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The next big thing for 2020: Senior industry experts give their predictions


It’s the end of a decade and we’ve seen some immense changes over the last few years. What will 2020 bring?

We asked a variety of senior figures from across our industry to give their thoughts on what the next big thing in their sector will be.

A big thanks to all those who took the time to contribute.

Guy Weaver, Director of Praetura Ventures


There will be a big increase in the use of chatbots throughout 2020 as more businesses make them available to their customers. There’s been a lot of talk about chatbots over the past few years: WhatsApp supports them and digital assistants like Amazon’s Alexa and Google Assistant are in millions of homes in the UK. Technology has finally caught up to the hype.

Chatbots aren’t just confined to customer-facing applications, though. As an internal application, they can benefit most organisations, dramatically improving efficiency and productivity.


Heidi Dawson, Controller of BBC Radio 5 Live


I predict that 2020 will see rapid growth in the number of people listening to podcasts. In 2019, 8.4 million people listened to podcasts, which is a huge 2.4 million increase from 6 million in 2018. The BBC is having a creative explosion of podcasts right now, which can all be heard on the new Sounds app.

These include the new series of 5 Live’s That Peter Crouch Podcast in January. Also expect to see a lot more podcasts from the audio streaming companies and other new players in the market too.

Chris Buckley, Managing Director of Pixel Kicks


5G is here with a few networks already offering superfast speeds. However, not everyone has compatible devices, so until people upgrade, the technology won’t be commonplace. New hardware like the Galaxy S11 and the iPhone 12 Pro will start to change this and it’ll be exciting to see.

With 5G, we’ll able to stream easier, download and upload faster, and send larger files without considering typical send times. It could also well be the technology that puts everything in the Cloud.


Mark Hope, Digital Director of Access


2020 will see companies from all sectors start to focus on personalised experiences across a wider range of digital and offline channels. For a few years now ‘data driven everything’ has been the buzzword and finally tools are emerging that will put that capability in the hands of a wider range of businesses and roles – the increase of ‘low code’ or ‘no-code’ solutions is making the technology more accessible and faster to implement and execute.

Having a relevant, contextual and individual interaction with a company is now the expectation of the customer – created by the ubiquitous use of services like Google, Netflix, Spotify and Uber. Brands are no longer exclusively evaluated on the products, or their cost, but increasingly on the experience received.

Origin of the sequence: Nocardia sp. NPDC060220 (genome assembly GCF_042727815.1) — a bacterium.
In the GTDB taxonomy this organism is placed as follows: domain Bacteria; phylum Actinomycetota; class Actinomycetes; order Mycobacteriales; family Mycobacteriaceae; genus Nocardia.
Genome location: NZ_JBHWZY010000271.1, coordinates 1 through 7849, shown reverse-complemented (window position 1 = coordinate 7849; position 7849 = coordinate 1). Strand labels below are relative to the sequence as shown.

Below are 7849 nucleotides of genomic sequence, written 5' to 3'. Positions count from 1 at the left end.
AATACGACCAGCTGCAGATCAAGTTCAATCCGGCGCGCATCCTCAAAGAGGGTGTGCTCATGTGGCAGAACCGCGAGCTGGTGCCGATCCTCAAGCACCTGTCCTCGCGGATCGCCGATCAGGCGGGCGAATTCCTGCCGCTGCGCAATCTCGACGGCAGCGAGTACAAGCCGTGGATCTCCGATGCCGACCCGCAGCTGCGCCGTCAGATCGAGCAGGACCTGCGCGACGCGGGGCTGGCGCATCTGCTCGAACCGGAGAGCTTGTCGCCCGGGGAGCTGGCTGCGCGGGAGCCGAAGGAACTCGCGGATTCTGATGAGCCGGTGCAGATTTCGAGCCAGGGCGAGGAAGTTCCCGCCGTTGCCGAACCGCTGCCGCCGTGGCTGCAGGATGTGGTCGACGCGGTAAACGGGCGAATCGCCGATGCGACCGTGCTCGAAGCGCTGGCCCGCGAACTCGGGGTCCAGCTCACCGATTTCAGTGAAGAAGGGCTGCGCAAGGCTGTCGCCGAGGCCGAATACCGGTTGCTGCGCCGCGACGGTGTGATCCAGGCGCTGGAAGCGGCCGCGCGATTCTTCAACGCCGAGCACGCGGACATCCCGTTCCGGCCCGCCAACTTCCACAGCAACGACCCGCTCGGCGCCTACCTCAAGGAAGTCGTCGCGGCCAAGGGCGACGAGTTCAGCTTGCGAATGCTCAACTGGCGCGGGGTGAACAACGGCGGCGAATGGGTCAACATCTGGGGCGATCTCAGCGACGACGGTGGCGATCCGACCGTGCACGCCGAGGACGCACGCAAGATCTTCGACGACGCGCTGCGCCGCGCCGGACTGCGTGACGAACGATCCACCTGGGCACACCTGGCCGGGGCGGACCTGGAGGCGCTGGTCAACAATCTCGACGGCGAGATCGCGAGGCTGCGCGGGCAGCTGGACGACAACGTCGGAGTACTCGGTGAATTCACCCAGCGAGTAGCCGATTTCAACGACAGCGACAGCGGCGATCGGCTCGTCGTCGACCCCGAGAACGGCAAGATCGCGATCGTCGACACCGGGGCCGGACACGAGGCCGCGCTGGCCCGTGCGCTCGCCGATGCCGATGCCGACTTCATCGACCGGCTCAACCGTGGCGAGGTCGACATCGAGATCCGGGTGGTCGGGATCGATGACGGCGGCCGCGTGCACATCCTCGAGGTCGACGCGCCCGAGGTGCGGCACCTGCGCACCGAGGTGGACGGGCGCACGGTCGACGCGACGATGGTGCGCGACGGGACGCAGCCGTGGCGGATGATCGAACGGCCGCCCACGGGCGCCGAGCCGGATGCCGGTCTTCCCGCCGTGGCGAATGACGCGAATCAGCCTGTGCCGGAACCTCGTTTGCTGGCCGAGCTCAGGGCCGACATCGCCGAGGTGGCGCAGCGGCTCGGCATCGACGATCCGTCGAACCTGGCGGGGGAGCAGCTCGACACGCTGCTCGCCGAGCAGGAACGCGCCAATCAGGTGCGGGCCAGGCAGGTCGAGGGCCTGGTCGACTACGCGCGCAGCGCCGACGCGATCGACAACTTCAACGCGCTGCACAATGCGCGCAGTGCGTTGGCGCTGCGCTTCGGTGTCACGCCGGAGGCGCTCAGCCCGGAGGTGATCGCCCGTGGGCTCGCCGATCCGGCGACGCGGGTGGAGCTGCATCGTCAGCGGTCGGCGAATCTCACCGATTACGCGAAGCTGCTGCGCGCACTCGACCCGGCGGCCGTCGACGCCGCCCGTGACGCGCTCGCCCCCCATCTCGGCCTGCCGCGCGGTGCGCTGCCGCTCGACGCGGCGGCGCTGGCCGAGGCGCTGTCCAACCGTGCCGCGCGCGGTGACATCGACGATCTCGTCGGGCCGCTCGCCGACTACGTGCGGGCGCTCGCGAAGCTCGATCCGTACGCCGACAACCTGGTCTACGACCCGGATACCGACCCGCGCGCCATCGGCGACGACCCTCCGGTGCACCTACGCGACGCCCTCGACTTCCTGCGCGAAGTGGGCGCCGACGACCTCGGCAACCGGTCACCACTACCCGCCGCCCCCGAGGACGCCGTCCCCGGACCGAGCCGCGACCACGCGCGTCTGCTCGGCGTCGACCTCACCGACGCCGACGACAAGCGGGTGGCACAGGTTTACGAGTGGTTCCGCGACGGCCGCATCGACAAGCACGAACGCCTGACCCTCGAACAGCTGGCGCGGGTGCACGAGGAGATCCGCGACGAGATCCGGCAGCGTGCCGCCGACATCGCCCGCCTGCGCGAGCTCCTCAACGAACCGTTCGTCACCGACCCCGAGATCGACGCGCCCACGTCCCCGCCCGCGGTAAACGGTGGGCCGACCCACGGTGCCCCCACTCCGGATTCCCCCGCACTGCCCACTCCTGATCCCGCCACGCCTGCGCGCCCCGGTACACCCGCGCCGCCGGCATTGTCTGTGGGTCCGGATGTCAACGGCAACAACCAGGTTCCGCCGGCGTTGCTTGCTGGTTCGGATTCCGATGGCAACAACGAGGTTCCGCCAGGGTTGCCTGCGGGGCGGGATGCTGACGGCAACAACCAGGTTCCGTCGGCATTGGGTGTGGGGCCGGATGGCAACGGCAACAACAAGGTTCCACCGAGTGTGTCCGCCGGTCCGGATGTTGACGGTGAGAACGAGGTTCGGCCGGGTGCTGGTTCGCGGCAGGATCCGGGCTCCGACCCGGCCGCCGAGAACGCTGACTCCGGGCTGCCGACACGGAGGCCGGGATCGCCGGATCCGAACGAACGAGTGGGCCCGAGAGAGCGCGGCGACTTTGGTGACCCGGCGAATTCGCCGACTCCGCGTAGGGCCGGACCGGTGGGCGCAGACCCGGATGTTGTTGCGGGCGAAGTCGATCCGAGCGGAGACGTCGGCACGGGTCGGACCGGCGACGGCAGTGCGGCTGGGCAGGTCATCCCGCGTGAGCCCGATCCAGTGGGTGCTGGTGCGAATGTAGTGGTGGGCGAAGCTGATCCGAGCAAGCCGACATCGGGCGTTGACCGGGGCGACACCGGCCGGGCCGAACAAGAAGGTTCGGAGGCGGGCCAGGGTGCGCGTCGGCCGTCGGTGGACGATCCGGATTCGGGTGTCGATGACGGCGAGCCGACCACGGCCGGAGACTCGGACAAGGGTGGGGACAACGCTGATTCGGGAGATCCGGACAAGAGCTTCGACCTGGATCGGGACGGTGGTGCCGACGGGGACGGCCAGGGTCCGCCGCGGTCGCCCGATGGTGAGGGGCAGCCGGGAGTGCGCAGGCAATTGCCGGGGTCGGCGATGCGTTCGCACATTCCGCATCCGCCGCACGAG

Starting with a solid digital strategy is crucial when embarking on this type of programme.


 Liam Bateman, CTO of Silverchip


It’s been said for many years but 2020 looks like the year that AI will make it mainstream, cloud services like AWS and Azure are starting to offer more ‘AI as service’ and this will open up the technology to a larger audience.

5G launched in mid-2019 and we should see the availability exponentially increase and with average speeds of up to 240Mbps, we can start to push more complex content to more devices, expect higher-quality graphics, lower latency interactions and an increased focus on speed and UX to match consumer expectations.

Sadly, the skills gap will continue to grow, we have some great people and organisations working hard to solve this but we need to do more, lots more! We need partnerships and collaboration with education, increased outreach with schools and young people and we need to make the industry more accessible than ever.


Danielle Jackson, Strategic Planner at ZEAL Creative


We expect to see brands further ramping-up their focus on driving sales through positive actions aligned to shoppers values; whether it be efforts on adapting their brand to be better for the planet, actions tapping into societal issues prevalent in public dialogue, or approaches toward benefitting individuals.

We anticipate this values alignment to be a huge focus for brands in 2020, however, the challenge will be seeing if ‘doing good’ really does drive sales.

Crucially, just showing that your brand is a ‘good guy’ isn’t enough to ensure these sales. This is due to the shopper values-action gap, caused by areas of friction.

Overcoming this friction is key. If you can tempt shoppers to make purchases that they feel good about, without negatively disrupting any part of their shopping journey or product experience, then both the shopper and the brand will benefit, along with whichever the beneficiary of your positive efforts are centred around. Win, win, win.